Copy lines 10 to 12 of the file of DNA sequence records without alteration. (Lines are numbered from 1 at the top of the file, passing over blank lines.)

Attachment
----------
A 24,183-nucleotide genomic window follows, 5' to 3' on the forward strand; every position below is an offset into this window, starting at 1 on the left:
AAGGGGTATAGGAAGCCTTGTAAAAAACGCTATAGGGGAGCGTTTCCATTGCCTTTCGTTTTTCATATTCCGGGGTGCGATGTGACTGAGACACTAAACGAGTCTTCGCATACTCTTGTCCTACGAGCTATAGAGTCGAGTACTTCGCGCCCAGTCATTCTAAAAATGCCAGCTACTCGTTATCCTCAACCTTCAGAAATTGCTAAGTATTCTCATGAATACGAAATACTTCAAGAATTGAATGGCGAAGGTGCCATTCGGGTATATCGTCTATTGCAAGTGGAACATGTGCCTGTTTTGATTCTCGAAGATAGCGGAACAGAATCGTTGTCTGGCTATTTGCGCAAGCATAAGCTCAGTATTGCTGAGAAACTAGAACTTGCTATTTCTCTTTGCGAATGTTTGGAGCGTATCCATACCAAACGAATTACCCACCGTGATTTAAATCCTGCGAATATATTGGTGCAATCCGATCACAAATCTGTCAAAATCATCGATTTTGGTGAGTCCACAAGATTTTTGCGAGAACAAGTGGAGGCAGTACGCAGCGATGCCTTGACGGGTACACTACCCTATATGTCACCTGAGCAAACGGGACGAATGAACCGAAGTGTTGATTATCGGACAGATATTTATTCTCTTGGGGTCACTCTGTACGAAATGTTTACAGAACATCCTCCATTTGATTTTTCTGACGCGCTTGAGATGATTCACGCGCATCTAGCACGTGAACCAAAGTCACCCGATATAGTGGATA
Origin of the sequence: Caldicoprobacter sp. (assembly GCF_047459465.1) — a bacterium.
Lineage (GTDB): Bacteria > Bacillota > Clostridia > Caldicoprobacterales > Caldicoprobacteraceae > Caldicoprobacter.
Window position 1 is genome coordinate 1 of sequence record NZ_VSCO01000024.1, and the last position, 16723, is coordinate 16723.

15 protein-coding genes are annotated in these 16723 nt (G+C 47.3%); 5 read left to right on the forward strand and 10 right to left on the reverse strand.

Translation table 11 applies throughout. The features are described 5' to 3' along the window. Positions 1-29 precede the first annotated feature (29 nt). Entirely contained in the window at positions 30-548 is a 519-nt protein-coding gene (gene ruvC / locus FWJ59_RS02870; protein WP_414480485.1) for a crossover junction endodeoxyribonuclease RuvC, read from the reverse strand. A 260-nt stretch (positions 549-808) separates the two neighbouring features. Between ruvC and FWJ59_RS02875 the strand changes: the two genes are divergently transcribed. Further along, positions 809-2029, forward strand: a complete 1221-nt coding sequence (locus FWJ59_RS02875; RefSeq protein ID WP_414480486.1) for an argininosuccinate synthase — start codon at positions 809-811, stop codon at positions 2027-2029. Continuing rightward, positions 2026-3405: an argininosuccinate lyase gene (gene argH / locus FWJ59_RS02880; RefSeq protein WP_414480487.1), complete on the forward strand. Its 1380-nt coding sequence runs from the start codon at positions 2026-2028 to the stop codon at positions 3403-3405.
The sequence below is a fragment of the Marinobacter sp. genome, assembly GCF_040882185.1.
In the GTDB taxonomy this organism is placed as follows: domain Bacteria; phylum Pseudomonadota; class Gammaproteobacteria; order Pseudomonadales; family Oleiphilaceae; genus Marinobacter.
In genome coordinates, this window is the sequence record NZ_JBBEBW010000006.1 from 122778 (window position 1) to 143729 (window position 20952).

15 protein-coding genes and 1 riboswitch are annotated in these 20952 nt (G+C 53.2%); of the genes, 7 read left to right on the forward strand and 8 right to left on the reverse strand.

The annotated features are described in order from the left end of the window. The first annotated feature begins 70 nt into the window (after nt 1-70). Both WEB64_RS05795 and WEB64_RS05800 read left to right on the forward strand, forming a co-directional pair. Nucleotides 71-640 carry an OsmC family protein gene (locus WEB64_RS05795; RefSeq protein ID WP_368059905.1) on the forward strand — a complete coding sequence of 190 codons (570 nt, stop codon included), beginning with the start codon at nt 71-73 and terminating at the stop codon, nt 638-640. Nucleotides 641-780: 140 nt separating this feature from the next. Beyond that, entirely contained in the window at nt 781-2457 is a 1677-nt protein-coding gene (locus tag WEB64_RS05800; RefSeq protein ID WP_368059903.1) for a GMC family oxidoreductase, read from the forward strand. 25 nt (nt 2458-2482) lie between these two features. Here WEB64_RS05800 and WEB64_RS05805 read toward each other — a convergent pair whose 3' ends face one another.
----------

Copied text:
In genome coordinates, this window is the sequence record NZ_JBBEBW010000006.1 from 122778 (window position 1) to 143729 (window position 20952).

15 protein-coding genes and 1 riboswitch are annotated in these 20952 nt (G+C 53.2%); of the genes, 7 read left to right on the forward strand and 8 right to left on the reverse strand.

The annotated features are described in order from the left end of the window. The first annotated feature begins 70 nt into the window (after nt 1-70). Both WEB64_RS05795 and WEB64_RS05800 read left to right on the forward strand, forming a co-directional pair. Nucleotides 71-640 carry an OsmC family protein gene (locus WEB64_RS05795; RefSeq protein ID WP_368059905.1) on the forward strand — a complete coding sequence of 190 codons (570 nt, stop codon included), beginning with the start codon at nt 71-73 and terminating at the stop codon, nt 638-640. Nucleotides 641-780: 140 nt separating this feature from the next. Beyond that, entirely contained in the window at nt 781-2457 is a 1677-nt protein-coding gene (locus tag WEB64_RS05800; RefSeq protein ID WP_368059903.1) for a GMC family oxidoreductase, read from the forward strand. 25 nt (nt 2458-2482) lie between these two features. Here WEB64_RS05800 and WEB64_RS05805 read toward each other — a convergent pair whose 3' ends face one another.